Category Archives: Focal vocabulary

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Five Geeky Expressions Only Your Friends Would Understand

Yay! Fandom Friday is back! This time we’re going to explore five geeky expressions, only my friends would understand. To be fair, choosing only five geeky expressions is pretty hard since I use more than just five. Sometimes I forget who I have in front of me, and I speak in Greek to my friends. Because it was so hard to choose, I decided to feature those geeky expressions I use the most.

1. He’s such a Life-ruiner!

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I know, I’m an evil creature: I write an expression and use a gif with another one. I won’t excuse my naughty behavior. When I say that some character is a life-ruiner is good, believe me. It’s true. It means that the character is so perfect that he ruins your life in the most amazing way. In fact, so much so, that you can end up with an ovaries explosion. It isn’t bad, but amazingly good. When someone is so perfect that ruins your life and makes your ovaries explode, it means that you fancy that person to the bone. [Whoever invented the explosion expression has my deepest respect. And nope, it has no puns.]

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Geek Anthropology: Geek Language

Geek Anthropology is back! We’re going to explore the ins and outs of geek language. Humans rely on language as a means of communication. Most anthropologists tend to agree that language is a system of arbitrary vocal symbols that we use to encode our experiences of the world.

The study of language from a cultural point isn’t new. Anthropologists have been geeking about language since the beginning since language is easy to observe and study in detail. It seems that all began with Sir William Jones (1746-94), who studied Sanskrit in India. He found out that Sanskrit had several similarities to classical Greek, Latin, and other modern European languages. And this was amazing since it pointed to a common origin.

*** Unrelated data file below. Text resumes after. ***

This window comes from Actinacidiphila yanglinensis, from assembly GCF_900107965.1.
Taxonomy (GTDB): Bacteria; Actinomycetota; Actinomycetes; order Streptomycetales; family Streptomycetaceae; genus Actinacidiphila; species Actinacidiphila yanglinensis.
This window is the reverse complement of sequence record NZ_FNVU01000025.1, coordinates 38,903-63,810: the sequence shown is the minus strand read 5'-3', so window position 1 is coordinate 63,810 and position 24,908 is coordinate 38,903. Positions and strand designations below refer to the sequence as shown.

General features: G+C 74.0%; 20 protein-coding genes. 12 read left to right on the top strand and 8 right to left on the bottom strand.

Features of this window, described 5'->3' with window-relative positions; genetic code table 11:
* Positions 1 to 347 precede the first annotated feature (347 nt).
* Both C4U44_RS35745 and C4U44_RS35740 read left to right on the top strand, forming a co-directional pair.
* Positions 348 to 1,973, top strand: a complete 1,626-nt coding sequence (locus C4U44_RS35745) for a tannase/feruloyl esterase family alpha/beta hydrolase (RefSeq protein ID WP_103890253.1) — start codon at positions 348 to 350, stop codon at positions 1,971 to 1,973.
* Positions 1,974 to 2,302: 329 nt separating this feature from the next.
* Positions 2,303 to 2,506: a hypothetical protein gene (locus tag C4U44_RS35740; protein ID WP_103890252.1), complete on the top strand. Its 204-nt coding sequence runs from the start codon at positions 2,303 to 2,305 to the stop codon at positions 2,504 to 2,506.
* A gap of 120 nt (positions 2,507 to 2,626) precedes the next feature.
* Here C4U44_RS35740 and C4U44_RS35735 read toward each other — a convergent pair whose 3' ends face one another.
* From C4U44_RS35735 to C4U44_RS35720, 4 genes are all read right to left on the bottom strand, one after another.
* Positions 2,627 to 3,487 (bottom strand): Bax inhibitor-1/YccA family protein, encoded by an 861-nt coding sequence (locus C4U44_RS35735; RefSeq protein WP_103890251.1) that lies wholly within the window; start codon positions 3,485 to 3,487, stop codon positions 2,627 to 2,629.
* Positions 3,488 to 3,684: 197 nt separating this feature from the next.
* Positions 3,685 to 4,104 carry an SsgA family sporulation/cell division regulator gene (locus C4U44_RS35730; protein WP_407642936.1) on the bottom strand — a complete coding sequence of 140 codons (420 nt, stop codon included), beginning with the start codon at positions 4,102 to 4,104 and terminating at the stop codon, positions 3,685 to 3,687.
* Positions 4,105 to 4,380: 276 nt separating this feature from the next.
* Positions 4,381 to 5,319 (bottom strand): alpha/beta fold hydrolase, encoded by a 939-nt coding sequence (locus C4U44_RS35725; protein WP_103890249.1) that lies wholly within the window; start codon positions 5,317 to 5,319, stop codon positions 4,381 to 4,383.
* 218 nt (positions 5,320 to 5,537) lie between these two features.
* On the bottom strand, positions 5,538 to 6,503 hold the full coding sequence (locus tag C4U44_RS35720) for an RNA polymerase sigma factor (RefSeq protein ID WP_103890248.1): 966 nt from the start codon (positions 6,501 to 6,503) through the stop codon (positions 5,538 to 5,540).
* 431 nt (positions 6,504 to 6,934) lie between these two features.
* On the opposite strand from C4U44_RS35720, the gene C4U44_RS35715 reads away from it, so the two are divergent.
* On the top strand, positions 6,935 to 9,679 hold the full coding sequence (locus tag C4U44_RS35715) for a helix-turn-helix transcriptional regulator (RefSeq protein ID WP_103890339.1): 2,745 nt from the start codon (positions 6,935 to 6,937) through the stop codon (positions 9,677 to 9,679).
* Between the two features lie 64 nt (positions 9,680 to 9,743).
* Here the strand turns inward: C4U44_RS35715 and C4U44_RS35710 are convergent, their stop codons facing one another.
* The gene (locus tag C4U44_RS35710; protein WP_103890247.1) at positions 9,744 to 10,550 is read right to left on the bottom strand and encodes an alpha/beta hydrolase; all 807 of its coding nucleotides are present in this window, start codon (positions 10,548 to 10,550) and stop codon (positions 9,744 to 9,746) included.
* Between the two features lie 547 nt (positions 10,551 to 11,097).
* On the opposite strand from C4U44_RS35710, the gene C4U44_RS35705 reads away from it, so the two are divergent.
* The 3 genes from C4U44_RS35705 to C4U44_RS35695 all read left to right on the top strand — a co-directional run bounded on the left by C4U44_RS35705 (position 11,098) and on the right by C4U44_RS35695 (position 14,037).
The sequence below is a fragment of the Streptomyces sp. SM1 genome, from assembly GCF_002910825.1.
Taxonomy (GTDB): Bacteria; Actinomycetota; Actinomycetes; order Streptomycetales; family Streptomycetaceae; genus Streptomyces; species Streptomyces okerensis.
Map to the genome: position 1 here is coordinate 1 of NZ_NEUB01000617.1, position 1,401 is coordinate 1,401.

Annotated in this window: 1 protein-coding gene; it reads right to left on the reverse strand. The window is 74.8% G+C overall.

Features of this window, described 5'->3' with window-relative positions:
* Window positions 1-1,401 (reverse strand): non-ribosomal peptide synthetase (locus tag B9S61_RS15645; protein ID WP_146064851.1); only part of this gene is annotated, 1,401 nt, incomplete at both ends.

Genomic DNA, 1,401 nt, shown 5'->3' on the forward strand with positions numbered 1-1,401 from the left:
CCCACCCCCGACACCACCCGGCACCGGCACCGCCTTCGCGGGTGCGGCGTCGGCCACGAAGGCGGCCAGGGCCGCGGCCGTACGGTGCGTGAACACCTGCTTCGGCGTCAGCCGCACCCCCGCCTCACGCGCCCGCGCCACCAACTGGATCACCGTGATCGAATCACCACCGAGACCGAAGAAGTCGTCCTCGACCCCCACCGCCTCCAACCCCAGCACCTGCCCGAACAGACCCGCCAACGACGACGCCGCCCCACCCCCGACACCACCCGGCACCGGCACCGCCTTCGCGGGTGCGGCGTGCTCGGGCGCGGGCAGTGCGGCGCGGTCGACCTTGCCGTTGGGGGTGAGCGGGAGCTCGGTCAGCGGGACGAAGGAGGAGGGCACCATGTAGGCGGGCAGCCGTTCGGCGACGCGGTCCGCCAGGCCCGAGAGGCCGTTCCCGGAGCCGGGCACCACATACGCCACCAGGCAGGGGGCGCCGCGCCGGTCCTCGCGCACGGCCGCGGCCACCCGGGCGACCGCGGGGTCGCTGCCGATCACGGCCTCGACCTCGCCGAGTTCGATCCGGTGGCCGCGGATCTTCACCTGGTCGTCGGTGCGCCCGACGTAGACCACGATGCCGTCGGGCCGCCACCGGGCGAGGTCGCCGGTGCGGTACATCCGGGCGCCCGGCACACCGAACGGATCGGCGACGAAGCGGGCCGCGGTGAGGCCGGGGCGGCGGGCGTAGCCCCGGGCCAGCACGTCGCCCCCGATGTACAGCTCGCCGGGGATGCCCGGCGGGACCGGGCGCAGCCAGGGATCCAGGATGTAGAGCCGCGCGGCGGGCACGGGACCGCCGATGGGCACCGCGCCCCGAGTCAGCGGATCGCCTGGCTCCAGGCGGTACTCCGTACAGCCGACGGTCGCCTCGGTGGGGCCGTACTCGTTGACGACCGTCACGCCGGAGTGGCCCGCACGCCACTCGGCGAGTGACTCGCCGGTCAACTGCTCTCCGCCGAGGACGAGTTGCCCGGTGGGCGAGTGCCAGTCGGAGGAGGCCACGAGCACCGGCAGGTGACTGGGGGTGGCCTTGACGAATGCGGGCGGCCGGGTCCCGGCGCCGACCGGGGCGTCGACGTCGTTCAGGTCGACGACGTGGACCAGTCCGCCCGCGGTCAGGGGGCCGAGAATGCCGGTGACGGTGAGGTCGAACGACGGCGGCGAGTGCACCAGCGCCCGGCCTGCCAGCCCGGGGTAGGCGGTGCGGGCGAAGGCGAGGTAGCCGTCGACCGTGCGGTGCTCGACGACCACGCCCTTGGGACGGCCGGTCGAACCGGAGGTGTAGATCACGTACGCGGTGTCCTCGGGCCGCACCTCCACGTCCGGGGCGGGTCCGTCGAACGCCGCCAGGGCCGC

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Focal vocabulary related to ships and fan fiction

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Here you have a list with some focal vocabulary related to ships and fan fiction. Enjoy!

Angst: Although it’s often used to describe fan fiction that is dark and characters that suffer a lot; it’s also used for situations or literary pieces with the same dark and suffering charged characters.

ATTHS: “And then they have sex.” From the X-Files fandom. It’s used by authors who don’t want to describe explicit sex in their fan fiction pieces.

AU: Alternative Universe.

Archive: A website that publishes fan fiction stories from many different authors.

BAMF: Badass motherfucker. It’s used to describe strong, independent and badass female characters (or a male character if you read slash).

Beta/beta reader: An editor of fan fiction; someone who reads the story before it is released to the main public.

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Lessons on Geek Anthropology: Do you speak Geek?

Welcome to the first lessons on Geek Anthropology of 2016! But before we start, think! Do you speak Geek? I know it’s a weird question to make but to speak the focal vocabulary, the specific vocabulary makes all the difference when we’re talking about the different Worlds of Geeks, Nerds, and fandoms. Fandoms and geek worlds have their own language: a set of particular words and expressions that will show up clearly who is a fan or not. Some common words or combinations of them might be used in a different way and have different meanings for fans. Using them in a correct way makes you a member of the fandom. Knowing the language of the fandom means having a certain identity, and using it is also a device to find others that share your same interests or who are exhibiting knowledge and thus social currency.